It’s amazing how so many people seem to have the same general vision for Pretoria, and South Africa, even if the details differ slightly. We’re trying to capitalise on that by facilitating other visionaries own pursuits, providing resources and a platform where we can. This has included hosting free weekly Zulu lessons, partnering with local initiatives Park Exchange and CRNCH, providing office space for Echo, hosting an Echo art workshop with local artist Martyn Schickerling, having a rotating art exhibition on the Wall at Coffee and Gathering, and hosting local musicians at our Friday Jam on the last Friday of each month.
Don’t tell anyone, but we’re also in the planning phase for a local community garden and a regular storytelling session…watch this space!
I saw that the Echo Youth Development is a shareholder at Grounded at Echo. Could you tell us more about the organisation and your involvement in it?
Echo Youth Development is a community catering for young people without an established support base. This is typically youth that have been expelled from orphanages/foster homes, are on probation, were living on the street etc. It’s not just a formal institution, but a truly communal group of people doing life together at home, on camps, at school and work and so on.
Each Echo home has a number of parents or mentors who have grown up in relatively stable environments and who now choose to live with others who haven’t grown up this way. This is always at an emotional, financial, and time cost to themselves, but it’s never begrudgingly so. Everyone is invested in each other and we seem to always receive more than we give.
Karolien and I met through Echo in 2012, and I lived in one of the Echo communes from 2010 until 2013 when Karolien and I were married. After this we continued to live next to one of the Echo houses for high school girls and enjoy being part of various camps and other social activities.
Echo Youth Development has been running since 2001, that’s about 15 years. What kind of impact have you been able to create?
Since we’ve been part of Echo, we’ve seen the biggest impact has been the relationships that have formed. Many of the youth who have lived at Echo continue to stay in contact after they’ve moved on and are self-sustaining. Not every story ends positively, but seeing someone from a broken home with no resources being able to complete their studies, find a stable job, start a family, and contribute to their community is always incredible.
On a physical level Echo has grown from 1 house to 3 communes and 2 children’s homes in Villieria, 1 children’s home in Garsfontein, 1 commune in Centurion, 3 communes in Johannesburg, and 2 communes in Cape Town. We also have programs in 11 primary schools, an Education Fund for tertiary studies, an after school homework program, a number of camps and outreaches to rural communities. All in all, we now have well over 100 permanent residents and an extended community running into the hundreds.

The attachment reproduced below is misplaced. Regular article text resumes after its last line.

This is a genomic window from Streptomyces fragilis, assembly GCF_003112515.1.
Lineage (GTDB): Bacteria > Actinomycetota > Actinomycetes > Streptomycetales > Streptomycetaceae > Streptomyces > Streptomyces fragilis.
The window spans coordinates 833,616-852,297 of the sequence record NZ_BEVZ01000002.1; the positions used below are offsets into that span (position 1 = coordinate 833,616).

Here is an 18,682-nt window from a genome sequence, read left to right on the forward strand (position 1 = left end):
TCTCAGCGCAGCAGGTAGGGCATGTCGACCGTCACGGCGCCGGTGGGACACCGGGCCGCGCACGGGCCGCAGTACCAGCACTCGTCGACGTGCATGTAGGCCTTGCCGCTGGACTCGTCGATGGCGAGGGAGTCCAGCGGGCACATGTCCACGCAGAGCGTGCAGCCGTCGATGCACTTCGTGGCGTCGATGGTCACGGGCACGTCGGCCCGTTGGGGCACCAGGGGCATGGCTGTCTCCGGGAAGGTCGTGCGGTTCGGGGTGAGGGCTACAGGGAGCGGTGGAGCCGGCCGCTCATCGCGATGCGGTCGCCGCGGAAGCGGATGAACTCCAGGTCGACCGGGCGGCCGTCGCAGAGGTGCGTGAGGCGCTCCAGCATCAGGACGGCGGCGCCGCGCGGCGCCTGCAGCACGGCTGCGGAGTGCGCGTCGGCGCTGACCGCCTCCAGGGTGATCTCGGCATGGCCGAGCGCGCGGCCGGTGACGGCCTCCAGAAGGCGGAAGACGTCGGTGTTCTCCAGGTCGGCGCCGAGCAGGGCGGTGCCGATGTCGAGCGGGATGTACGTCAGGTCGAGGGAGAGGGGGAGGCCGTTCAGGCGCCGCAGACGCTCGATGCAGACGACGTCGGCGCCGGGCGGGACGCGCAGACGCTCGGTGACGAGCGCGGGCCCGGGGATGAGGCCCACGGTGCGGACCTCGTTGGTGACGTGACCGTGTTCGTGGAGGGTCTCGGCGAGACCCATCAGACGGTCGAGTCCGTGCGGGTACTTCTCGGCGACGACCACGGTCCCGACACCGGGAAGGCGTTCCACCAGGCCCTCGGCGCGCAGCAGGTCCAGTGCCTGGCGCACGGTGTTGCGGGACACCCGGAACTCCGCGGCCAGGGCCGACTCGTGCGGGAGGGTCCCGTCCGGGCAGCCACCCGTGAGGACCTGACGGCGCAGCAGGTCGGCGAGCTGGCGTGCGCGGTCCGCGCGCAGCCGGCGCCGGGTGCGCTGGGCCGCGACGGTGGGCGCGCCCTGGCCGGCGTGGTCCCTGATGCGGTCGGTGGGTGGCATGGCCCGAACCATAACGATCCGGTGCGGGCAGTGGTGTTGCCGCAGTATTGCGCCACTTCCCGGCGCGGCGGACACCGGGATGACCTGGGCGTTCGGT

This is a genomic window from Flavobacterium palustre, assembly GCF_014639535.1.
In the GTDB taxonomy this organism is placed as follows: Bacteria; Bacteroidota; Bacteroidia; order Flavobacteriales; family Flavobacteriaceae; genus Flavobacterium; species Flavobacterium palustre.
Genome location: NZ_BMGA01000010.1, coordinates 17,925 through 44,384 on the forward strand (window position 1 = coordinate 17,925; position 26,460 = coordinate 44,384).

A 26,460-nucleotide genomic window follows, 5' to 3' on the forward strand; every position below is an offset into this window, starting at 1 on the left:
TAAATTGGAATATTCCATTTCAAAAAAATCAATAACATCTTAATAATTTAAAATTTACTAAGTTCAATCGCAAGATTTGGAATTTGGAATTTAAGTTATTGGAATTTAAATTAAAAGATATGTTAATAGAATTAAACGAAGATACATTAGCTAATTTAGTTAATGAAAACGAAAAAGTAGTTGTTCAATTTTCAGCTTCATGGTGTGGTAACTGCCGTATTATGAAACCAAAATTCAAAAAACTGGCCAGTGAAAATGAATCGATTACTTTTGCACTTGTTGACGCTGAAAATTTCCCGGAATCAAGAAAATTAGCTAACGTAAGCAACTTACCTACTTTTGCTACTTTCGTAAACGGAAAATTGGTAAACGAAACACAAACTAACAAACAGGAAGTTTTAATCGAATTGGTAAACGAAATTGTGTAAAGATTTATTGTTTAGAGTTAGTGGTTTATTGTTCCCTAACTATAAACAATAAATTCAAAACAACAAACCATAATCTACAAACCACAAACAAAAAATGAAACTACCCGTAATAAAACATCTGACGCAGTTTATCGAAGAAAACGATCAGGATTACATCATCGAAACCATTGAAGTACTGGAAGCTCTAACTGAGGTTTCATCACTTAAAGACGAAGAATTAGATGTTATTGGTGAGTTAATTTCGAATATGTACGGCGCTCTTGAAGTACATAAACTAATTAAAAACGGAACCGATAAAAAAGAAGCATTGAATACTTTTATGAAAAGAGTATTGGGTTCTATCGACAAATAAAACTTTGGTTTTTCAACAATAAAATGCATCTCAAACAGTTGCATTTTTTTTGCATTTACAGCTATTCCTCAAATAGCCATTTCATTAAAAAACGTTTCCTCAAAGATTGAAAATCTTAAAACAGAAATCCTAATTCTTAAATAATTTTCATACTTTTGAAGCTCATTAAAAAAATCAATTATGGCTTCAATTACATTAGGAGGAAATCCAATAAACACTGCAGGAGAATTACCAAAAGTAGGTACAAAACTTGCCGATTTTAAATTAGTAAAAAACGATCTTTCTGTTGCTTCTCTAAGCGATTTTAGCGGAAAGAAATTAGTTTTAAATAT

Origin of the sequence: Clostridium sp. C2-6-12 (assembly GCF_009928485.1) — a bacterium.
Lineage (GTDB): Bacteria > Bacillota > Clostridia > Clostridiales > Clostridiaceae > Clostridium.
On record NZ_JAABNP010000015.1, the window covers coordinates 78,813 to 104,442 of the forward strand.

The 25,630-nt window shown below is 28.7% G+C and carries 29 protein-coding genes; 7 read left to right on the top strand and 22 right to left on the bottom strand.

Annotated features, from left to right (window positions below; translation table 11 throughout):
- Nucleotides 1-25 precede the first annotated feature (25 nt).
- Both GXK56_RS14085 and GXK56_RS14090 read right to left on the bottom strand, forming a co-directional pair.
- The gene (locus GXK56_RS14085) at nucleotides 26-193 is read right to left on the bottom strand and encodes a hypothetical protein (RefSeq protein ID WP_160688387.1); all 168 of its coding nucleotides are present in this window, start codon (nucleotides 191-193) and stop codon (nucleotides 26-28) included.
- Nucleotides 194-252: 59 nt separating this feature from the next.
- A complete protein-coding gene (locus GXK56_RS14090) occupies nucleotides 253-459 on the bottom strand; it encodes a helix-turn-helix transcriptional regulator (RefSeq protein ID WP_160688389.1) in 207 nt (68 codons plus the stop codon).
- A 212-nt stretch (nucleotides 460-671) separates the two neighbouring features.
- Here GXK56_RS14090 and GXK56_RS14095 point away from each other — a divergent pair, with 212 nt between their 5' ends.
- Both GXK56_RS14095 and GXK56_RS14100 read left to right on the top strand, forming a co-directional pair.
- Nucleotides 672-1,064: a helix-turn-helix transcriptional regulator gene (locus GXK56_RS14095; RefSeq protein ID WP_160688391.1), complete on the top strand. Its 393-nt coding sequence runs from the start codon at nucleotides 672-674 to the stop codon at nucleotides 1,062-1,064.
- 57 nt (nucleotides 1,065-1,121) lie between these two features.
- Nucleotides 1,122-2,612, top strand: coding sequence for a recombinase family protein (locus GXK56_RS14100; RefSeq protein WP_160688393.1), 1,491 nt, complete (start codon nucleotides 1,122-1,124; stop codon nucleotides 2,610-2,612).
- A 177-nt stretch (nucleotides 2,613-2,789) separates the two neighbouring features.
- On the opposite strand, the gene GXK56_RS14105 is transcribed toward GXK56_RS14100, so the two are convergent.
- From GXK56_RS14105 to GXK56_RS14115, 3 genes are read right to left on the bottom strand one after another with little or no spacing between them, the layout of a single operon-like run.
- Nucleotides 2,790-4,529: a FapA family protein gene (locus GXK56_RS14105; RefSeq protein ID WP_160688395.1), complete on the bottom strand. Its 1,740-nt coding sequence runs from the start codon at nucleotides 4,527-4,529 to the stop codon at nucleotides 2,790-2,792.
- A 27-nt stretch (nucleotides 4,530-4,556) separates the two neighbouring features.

You also support initiatives like Park Exchange and CRNCH. Why do you put in effort to support these youth-led organisations?
These initiatives are so exciting and way beyond our capacity or capability to have dreamed up ourselves. We really want to see them continue to grow and inspire; to effect real and positive change on the communities within which they’re based. I guess in order to see this we just want to reduce some of the obstacles they may face and support them where and how we can.
This feature falls in our “Do It Yourself” series. We’re trying to get young people to see different ways of handling their futures. What advice would you give to young people about starting their own projects and/or businesses?
It’s sucks to be so clichéd, but I think Nike hit it on the head with ‘just do it’. Too many ideas and dreams stumble at the planning/proposal/funding-seeking stages and I think our experience has been that you just have to start where you are with what you have and, if it’s meant to be, growth will follow.
Core to this theme is the idea that you should do what you love irrespective of whether or not it takes off. If you enjoy making music, don’t become a banker, make music. If you love tinkering, don’t become a salesperson, rent a workshop and create. We really don’t give enough attention to this truth, but when we do…
Lastly, hard work. Lots and lots of hard work and not giving up when the going gets though. I think a lot of aspiring entrepreneurs have an overly romanticised idea of what it means to be business owners. Accepting the financial and lifestyle sacrifices that come with building a business as part of the adventure is key. Nothing that’s worthwhile comes easy. For that reason, also I believe that the love for what you do and not the money has to be your main driving force.
Photos by Grounded at Echo